According to the EPA, environmental justice is “the fair treatment and meaningful involvement of all people regardless of race, color, national origin, or income, with respect to the development, implementation, and enforcement of environmental laws, regulations, and policies.” A goal which will be achieved “when everyone enjoys (1) the same degree of protection from environmental and health hazards and (2) equal access to the decision-making process to have a healthy environment in which to live, learn, and work.”
The Energy Justice Network points out that government agencies like the EPA “have been coopting the movement by redefining environmental justice” in this way and failing to accomplish their own limited version of environmental justice. This is particularly troublesome in an era where the EPA is itself increasingly a de facto barrier to environmental justice. In one recent example, its failure to ban deadly paint strippers contributed to the death of two young men, leading VPIRG to join their mothers and other environmental and public health advocates in a lawsuit against the Agency.
While there is no question that the disproportionate impacts of environmental harm on people of color and other marginalized groups must end, the definition of environmental justice put forth by the Energy Justice Network goes further, stating, “The environmental justice movement isn’t seeking to simply redistribute environmental harms, but to abolish them.”
We are still far from either ideal. In fact, it is well-documented that environmental degradation in the United States disproportionately impacts communities of color and poor communities. It is true that achieving environmental justice requires that these communities be better welcomed into the decision-making process on environmental issues, and that policies that address environmental problems – whether climate pollution, toxic contaminants, or waste – are designed and implemented equitably. It is also true that we must ultimately strive towards complete abolition of human-caused environmental degradation.
If you would like to learn more about the history and purpose of the environmental justice movement in the United States and better understand the importance of anti-racism in the environmental movement, here’s some of what we’ve been reading of late:
- “Our racist fossil fuel energy system” by Nikayla Jefferson and Leah C. Stokes in the Boston Globe. July 17, 2020.
- “We Can’t Solve the Climate Crisis Unless Black Lives Matter” by Ayana Elizabeth Johnson in Time. July 9, 2020.
- “The Wrong Complexion For Protection.” How Race Shaped America’s Roadways And Cities by Ashish Valentine featuring Dr. Robert Bullard on NPR Weekend Edition Sunday. July 5, 2020.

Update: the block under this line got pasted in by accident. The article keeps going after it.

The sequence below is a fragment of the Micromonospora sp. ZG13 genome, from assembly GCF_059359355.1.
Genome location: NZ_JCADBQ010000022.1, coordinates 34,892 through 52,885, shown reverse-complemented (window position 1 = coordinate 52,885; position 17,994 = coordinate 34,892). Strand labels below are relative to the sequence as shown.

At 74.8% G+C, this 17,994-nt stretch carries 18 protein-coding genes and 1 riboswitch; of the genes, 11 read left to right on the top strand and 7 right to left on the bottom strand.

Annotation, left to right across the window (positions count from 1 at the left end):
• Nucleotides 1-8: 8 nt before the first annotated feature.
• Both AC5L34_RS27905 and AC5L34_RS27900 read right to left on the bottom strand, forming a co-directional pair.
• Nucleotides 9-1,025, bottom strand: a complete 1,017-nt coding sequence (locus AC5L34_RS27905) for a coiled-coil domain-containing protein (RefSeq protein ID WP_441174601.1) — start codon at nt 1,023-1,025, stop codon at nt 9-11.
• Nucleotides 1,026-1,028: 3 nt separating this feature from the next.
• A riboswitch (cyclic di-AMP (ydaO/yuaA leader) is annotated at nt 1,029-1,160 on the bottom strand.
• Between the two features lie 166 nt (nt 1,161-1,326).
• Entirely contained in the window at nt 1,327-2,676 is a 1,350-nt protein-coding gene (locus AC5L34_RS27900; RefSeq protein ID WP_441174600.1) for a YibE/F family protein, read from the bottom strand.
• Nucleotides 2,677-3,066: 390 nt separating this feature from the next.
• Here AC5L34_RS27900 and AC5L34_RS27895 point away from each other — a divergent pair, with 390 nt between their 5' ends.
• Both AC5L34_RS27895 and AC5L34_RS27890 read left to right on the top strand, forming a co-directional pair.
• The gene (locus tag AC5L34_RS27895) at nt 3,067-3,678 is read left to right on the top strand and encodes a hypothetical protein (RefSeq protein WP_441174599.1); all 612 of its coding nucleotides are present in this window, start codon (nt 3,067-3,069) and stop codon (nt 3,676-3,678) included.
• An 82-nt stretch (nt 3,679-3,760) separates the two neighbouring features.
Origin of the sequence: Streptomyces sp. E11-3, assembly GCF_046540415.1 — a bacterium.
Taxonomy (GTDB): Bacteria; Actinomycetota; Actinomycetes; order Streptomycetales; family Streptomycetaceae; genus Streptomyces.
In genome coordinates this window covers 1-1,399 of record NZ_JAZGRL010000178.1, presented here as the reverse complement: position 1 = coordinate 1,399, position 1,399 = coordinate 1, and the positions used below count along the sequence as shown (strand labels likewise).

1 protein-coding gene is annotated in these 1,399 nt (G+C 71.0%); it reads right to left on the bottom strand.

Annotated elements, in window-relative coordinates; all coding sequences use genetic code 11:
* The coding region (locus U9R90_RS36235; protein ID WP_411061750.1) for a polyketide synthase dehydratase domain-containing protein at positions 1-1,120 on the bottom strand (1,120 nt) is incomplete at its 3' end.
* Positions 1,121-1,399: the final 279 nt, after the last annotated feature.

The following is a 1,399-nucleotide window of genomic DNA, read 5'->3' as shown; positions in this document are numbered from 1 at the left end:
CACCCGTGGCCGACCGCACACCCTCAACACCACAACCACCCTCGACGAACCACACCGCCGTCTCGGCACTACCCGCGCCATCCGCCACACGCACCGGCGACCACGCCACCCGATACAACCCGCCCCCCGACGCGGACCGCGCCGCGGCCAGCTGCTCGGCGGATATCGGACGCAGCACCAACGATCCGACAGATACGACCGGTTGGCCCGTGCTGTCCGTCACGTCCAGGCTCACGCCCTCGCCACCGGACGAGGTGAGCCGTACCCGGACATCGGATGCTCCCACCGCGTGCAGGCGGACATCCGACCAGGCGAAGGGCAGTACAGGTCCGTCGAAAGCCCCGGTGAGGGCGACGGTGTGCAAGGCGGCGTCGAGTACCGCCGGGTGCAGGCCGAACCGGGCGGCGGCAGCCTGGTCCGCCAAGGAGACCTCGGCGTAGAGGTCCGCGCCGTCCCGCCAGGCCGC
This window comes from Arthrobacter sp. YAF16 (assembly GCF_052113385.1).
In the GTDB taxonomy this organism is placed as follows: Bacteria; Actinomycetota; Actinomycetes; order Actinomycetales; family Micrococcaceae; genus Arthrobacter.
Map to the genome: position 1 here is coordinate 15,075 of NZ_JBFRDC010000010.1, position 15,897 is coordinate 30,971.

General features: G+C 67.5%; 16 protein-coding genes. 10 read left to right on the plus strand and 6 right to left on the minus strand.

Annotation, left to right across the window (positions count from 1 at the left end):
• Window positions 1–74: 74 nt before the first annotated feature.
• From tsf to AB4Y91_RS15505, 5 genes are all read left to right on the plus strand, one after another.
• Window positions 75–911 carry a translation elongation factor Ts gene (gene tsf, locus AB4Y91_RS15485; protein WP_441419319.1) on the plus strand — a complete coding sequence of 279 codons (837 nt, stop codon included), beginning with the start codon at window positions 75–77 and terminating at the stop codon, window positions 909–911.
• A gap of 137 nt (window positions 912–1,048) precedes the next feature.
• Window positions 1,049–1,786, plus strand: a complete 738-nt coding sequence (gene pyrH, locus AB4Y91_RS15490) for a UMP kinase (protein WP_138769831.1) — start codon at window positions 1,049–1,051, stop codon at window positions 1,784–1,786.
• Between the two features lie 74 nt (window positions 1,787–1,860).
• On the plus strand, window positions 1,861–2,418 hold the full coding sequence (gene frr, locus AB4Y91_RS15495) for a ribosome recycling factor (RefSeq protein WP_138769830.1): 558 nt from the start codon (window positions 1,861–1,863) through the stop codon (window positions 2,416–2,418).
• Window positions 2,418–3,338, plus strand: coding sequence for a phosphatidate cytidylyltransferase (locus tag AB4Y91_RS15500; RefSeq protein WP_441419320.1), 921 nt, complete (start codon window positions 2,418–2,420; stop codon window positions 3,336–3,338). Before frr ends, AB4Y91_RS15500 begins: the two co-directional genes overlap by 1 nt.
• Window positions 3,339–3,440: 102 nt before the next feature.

- “Climate Change Tied to Pregnancy Risks, Affecting Black Mothers Most” by Christopher Flavelle in the New York Times. June 18, 2020.
- “Unequal Impact: The Deep Links Between Racism and Climate Change” by Elizabeth Yeampierre in Yale Environment 360. June 9, 2020.
- “Racial Justice is Climate Justice: Why the Climate Movement Needs to be Anti-Racist” by Frederick Hewett on WBUR. June 9, 2020.
- “Black Environmentalists Talk About Climate and Anti-Racism” by Somini Sengupta in the New York Times. June 3, 2020.
- “I’m a black climate expert. Racism derails our efforts to save the planet” by Ayana Elizabeth Johnson in the Washington Post. June 3, 2020.
- “The Environmental Justice Movement” by Renee Skelton and Vernice Miller on the Natural Resources Defense Council website. March 17, 2016.
We at VPIRG have been grappling with the racist origins of the environmental movement itself, how that legacy impacts VPIRG as an organization, and how that understanding can shape our role in creating the Vermont we all want to live in, in an equitable manner. While VPIRG’s work on environmental issues has not often highlighted the term environmental justice, principles of environmental justice have long been a part of our policy design and advocacy – though they have not been as central to our work as they should be.
In the coming weeks and months we will be working to deepen our understanding of environmental justice, and environmental injustice, and will be increasing our focus in this area within our environmental campaigns. We are always striving to improve our organizing and advocacy work to include more diverse voices and push for just solutions to complex problems. If you have ideas on how we can do more to forward the cause of environmental justice or are interested to learn more, please email email@example.com.